Apache CloudStack Design Document:


Dev ML discussion:


The CloudStack SystemVM template (presently based on Debian Linux) is a lightweight VM appliance that is used to build various System VMs. For example, the Virtual Router (VR, responsible for networking and network services such as DHCP, DNS, VPN, SG, Firewall etc), Console Proxy VM (CPVM, responsible for console viewing) and Secondary Storage VM (SSVM, responsible for storage related tasks and operations) are all based on the same SystemVM appliance template and CloudStack patches this template to create one of the SSVM, CPVM or VR VMs. Various combinations of networking components and services such as User Data, DNS, DHCP, Firewall and VPN can be customized as a network offering and be used to create customized shared and isolated networks. Irrespective of the networking model used, VRs are always accessible by user VMs and vice-versa for a given network a user VM is on. CloudStack has few user VM related features such as reset user VM password and reset SSH public key that are served by the VR among other services such as DNS and DHCP. In recent times, several security issues have been discovered that affect all the System VMs including VRs such as POODLE, GHOST and several openssl related vulnerabilities. This has historically required CloudStack sysadmins to deploy and use updated systemvm templates while the general fix for most issues was to upgrade system packages such as openssl, apache etc.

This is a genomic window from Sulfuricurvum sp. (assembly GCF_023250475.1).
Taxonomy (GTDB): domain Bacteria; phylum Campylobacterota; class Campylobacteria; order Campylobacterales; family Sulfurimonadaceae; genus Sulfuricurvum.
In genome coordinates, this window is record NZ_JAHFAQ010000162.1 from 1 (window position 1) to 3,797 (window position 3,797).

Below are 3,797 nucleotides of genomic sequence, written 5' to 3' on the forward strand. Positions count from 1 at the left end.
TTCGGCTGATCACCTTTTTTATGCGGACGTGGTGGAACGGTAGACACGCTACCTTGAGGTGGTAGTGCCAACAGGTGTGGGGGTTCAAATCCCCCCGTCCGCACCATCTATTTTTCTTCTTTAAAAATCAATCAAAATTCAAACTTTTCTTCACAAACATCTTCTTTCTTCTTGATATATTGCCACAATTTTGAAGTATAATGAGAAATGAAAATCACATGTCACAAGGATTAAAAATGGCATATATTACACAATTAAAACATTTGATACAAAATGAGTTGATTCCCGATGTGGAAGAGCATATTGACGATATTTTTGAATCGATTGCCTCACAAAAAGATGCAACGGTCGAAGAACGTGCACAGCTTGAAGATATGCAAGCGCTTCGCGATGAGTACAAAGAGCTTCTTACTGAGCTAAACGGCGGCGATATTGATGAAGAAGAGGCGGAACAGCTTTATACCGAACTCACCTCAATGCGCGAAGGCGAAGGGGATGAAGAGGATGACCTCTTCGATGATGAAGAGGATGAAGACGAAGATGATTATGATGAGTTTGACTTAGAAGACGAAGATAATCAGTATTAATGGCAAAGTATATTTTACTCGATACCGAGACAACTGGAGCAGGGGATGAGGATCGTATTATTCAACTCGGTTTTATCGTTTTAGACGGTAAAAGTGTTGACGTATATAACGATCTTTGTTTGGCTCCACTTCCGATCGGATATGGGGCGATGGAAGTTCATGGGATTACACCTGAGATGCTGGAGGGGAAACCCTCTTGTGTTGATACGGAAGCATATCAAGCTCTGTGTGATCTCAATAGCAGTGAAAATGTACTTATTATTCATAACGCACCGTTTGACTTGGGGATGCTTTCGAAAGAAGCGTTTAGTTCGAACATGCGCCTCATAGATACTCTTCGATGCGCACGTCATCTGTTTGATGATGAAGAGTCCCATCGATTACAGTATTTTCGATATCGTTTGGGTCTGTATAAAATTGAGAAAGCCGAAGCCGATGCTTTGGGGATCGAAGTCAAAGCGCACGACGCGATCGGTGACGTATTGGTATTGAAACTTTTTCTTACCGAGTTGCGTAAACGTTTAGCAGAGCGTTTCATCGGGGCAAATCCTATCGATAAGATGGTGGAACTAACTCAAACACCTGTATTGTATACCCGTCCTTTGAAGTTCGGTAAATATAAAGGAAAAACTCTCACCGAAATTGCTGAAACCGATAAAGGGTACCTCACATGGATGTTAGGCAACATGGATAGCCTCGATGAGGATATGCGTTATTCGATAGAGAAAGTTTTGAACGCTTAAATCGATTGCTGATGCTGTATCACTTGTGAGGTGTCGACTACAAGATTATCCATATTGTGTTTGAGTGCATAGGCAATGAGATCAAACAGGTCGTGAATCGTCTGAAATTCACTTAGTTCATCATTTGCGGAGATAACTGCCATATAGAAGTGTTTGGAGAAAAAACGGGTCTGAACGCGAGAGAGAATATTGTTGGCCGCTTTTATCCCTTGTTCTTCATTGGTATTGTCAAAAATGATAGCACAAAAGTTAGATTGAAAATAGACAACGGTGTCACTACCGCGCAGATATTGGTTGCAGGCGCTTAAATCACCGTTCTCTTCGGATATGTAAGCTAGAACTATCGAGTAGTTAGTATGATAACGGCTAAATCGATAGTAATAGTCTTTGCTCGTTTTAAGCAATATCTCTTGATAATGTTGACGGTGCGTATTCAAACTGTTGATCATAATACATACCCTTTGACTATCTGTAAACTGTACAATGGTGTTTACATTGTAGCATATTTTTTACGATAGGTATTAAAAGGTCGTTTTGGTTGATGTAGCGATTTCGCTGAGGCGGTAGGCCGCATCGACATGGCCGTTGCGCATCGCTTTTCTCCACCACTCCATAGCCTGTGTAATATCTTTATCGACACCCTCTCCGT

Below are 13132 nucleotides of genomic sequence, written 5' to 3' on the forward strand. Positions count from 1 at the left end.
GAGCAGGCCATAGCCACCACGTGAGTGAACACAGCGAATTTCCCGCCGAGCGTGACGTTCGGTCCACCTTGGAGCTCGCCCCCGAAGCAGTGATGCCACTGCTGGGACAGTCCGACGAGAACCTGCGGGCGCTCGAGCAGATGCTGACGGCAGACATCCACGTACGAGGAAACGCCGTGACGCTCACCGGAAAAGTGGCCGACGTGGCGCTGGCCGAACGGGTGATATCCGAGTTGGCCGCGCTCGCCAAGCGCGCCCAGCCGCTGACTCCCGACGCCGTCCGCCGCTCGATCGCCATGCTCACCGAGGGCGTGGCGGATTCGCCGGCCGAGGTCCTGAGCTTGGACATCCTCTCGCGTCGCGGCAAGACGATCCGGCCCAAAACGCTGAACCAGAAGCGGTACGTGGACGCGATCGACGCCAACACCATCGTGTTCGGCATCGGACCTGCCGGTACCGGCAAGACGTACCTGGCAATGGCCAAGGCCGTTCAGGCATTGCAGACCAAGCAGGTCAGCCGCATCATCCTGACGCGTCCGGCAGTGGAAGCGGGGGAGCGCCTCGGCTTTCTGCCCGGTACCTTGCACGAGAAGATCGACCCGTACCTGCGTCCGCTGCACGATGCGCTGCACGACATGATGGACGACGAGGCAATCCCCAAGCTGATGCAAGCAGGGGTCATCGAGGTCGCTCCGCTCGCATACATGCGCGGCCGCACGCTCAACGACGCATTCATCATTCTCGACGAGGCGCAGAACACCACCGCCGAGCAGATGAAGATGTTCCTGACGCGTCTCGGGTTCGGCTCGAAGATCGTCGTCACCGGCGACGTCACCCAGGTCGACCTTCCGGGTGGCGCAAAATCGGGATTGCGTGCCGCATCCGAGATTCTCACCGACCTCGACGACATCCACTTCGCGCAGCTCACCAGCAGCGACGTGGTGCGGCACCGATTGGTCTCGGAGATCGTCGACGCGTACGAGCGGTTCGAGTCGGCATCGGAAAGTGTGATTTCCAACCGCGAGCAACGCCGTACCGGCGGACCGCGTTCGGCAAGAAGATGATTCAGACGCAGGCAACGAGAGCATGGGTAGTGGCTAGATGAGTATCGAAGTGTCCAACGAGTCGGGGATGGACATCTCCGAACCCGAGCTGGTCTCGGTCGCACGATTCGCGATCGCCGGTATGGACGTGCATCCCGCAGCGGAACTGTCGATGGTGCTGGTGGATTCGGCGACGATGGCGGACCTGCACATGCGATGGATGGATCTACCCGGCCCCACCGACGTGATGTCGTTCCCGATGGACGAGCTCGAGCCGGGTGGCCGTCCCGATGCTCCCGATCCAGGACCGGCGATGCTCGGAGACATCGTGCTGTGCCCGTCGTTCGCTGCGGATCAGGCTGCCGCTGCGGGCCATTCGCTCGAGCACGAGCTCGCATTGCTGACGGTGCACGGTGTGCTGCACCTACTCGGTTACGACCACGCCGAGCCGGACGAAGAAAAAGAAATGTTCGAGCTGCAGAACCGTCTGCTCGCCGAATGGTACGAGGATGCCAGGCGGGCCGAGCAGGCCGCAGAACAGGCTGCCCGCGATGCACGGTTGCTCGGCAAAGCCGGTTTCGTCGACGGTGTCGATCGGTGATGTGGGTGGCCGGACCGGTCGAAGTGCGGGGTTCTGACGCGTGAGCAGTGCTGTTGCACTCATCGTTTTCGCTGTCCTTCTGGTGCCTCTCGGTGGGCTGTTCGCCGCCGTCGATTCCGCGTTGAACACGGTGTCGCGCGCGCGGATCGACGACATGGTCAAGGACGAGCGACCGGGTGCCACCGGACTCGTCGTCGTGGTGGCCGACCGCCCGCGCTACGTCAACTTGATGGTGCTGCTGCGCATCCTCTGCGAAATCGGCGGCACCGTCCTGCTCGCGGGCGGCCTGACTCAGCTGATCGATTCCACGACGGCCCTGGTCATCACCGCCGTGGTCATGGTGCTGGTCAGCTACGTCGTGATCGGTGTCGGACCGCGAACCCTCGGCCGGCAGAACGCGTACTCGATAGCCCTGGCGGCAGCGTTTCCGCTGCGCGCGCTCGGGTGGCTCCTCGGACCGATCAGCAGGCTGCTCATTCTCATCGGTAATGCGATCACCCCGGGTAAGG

CloudStack provides no general-purpose framework that can be used to manage, monitor and maintain VRs and other systemvms, improve user VM related features such as password server (for example to server passwords over SSL/TLS and support IPv6 clients), and implement new features such as integration of monitoring and backup solutions for user VMs. The agents’ framework is a proposal to design and implement a general-purpose framework that aims to solve the above-mentioned issues.

Purpose and Scope

Design and implement a general-purpose agents framework that;

  • Is available for user VMs in isolated (including VPC) and shared networks, and supports IPv6 (if available on VR)
  • Provides a secure mechanism to manage, monitor, operate System VMs, and to upgrade packages and apply security patches using CloudStack management server; uses secure communication using SSL/TLS between VR and user VMs
  • Provides an easy, secure and testable way to develop new features and improve old features in VR
  • Provides mechanism to install, manage and run features and user VM orchestration such as reset password, reset ssh public key, setting up monitoring and backup solutions using an agents provisioning server (that can be based on Ansible, Chef, Puppet etc)